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In dynamically typed programming languages. instead of declaring a variable to have a particular type, the type of a variable is determined by an A.I. in the operating system.
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usbconfig(8) [freebsd man page]

USBCONFIG(8)						    BSD System Manager's Manual 					      USBCONFIG(8)

NAME
usbconfig -- configure the USB subsystem SYNOPSIS
usbconfig [-u unit] [-a addr] [cmds...] usbconfig [-d [ugen]<unit>.<addr>] [cmds...] DESCRIPTION
The usbconfig utility is used to configure and dump information about the USB subsystem. The options are as follows: -u unit Limit device range to USB devices connected to the given USBUS unit. -a addr Limit device range to the given USB device index. Should only be used in conjunction with the unit argument. -d [ugen]<unit>.<addr> Limit device range to USB devices connected to the given unit and address. The unit and address coordinates may be prefixed by the lowercased word "ugen". -h Show help and available commands. When called without options, usbconfig prints a list of all available USB devices. EXAMPLES
Show information about the device on USB bus 1 at address 2: usbconfig -u 1 -a 2 dump_info Dump HID descriptor for device on USB bus 1 at address 2: usbconfig -u 1 -a 2 do_request 0x81 0x06 0x2200 0 0x100 Dump string descriptor at index Z for device on USB bus 1 at address 2: usbconfig -u 1 -a 2 dump_string Z Dump current configuration descriptor for device on USB bus 1 at address 2: usbconfig -u 1 -a 2 dump_curr_config_desc Dump device descriptor for device on USB bus 1 at address 2: usbconfig -u 1 -a 2 dump_device_desc Program the device on USB bus 1 at address 2 to suspend, resume, power off, go into power save, or power on: usbconfig -u 1 -a 2 suspend usbconfig -u 1 -a 2 resume usbconfig -u 1 -a 2 power_off usbconfig -u 1 -a 2 power_save usbconfig -u 1 -a 2 power_on Display a list of available quirk names: usbconfig dump_quirk_names See usb_quirk(4) for more information on quirks. SEE ALSO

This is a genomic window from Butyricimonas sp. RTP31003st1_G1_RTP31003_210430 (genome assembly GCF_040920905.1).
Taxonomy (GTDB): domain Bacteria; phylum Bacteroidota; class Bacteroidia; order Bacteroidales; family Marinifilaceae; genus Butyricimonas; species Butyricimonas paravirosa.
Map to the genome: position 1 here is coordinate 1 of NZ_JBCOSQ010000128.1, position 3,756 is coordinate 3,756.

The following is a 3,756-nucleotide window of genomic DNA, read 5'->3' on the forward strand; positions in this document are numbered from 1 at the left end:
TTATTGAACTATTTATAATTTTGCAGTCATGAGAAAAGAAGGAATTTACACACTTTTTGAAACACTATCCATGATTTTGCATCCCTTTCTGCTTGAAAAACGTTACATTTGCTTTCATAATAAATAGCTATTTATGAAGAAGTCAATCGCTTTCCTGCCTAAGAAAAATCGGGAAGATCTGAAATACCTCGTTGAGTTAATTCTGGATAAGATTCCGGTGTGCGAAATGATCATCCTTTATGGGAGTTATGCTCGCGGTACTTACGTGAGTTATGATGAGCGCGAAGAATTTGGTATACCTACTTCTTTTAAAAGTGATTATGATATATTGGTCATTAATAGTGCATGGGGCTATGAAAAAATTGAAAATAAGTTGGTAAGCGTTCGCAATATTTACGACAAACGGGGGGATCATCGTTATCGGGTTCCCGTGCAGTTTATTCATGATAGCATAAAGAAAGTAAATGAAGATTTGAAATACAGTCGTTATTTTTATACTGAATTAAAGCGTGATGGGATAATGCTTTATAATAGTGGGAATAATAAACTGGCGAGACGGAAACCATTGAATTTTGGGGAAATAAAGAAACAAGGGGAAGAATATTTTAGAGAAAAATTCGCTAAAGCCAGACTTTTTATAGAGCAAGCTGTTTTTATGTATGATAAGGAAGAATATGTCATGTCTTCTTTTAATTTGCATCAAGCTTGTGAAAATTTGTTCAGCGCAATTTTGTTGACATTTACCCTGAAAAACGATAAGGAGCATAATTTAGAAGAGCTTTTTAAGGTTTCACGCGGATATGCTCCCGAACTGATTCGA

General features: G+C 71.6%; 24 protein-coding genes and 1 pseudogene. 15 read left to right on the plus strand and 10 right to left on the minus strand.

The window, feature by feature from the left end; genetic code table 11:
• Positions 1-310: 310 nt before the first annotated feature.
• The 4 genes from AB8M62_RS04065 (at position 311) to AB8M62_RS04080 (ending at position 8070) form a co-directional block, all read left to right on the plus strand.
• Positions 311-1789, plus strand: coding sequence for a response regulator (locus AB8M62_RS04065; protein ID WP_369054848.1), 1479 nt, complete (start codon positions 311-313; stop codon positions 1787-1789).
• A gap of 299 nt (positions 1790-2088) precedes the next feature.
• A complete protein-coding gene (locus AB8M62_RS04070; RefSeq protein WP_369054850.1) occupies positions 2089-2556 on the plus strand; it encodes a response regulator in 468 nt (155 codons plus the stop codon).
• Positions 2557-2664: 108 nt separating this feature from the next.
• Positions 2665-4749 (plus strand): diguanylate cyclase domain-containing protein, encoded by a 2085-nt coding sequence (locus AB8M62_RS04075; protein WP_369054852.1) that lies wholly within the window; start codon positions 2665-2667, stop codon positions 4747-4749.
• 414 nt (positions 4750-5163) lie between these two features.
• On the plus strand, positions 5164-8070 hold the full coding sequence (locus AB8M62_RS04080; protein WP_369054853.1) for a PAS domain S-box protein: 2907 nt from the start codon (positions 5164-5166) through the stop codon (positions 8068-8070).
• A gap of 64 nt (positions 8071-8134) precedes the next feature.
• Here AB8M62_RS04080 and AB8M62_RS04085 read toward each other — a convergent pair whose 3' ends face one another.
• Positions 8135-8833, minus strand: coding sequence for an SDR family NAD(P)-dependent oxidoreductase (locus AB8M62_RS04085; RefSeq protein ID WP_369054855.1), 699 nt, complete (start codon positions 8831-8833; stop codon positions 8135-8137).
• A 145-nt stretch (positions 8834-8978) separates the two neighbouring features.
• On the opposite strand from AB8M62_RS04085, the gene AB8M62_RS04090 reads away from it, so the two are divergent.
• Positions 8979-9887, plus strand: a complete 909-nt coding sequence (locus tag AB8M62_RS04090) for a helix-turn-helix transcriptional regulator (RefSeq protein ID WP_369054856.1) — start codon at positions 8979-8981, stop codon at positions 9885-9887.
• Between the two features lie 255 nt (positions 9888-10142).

usb(4), usb_quirk(4) BSD
January 6, 2010 BSD

Check Out this Related Man Page

USB(4)							   BSD Kernel Interfaces Manual 						    USB(4)

NAME
usb -- Universal Serial Bus SYNOPSIS
To compile this driver into the kernel, place the following line in your kernel configuration file: device usb Alternatively, to load the driver as a module at boot time, place the following line in loader.conf(5): usb_load="YES" USERLAND PROGRAMMING
USB functions can be accessed from userland through the libusb library. See libusb(3) for more information. DESCRIPTION
FreeBSD provides machine-independent bus support and drivers for USB devices in host and device side mode. The usb driver has three layers: USB Controller (Bus) USB Device USB Driver The controller attaches to a physical bus like pci(4). The USB bus attaches to the controller, and the root hub attaches to the controller. Any devices attached to the bus will attach to the root hub or another hub attached to the USB bus. The uhub device will always be present as it is needed for the root hub. INTRODUCTION TO USB
The USB is a system where external devices can be connected to a PC. The most common USB speeds are: Low Speed (1.5MBit/sec) Full Speed (12MBit/sec) High Speed (480MBit/sec) Each USB has a USB controller that is the master of the bus. The physical communication is simplex which means the host controller only com- municates with one USB device at a time. There can be up to 127 devices connected to an USB HUB tree. The addresses are assigned dynamically by the host when each device is attached to the bus. Within each device there can be up to 16 endpoints. Each endpoint is individually addressed and the addresses are static. Each of these endpoints will communicate in one of four different modes: control, isochronous, bulk, or interrupt. A device always has at least one end- point. This endpoint has address 0 and is a control endpoint and is used to give commands to and extract basic data, such as descriptors, from the device. Each endpoint, except the control endpoint, is unidirectional. The endpoints in a device are grouped into interfaces. An interface is a logical unit within a device; e.g. a compound device with both a keyboard and a trackball would present one interface for each. An interface can sometimes be set into different modes, called alternate set- tings, which affects how it operates. Different alternate settings can have different endpoints within it. A device may operate in different configurations. Depending on the configuration, the device may present different sets of endpoints and interfaces. The bus enumeration of the USB bus proceeds in several steps: 1. Any interface specific driver can attach to the device. 2. If none is found, generic interface class drivers can attach. SEE ALSO
The USB specifications can be found at: http://www.usb.org/developers/docs/ libusb(3), usbdi(4), aue(4), axe(4), cue(4), ehci(4), kue(4), ohci(4), pci(4), rue(4), ucom(4), udav(4), uhci(4), uhid(4), ukbd(4), ulpt(4), umass(4), ums(4), uplcom(4), urio(4), uvscom(4), usbconfig(8) STANDARDS
The usb module complies with the USB 2.0 standard. HISTORY
The usb module has been inspired by the NetBSD USB stack initially written by Lennart Augustsson. The usb module was written by Hans Petter Selasky <hselasky@freebsd.org>. BSD
May 20, 2009 BSD

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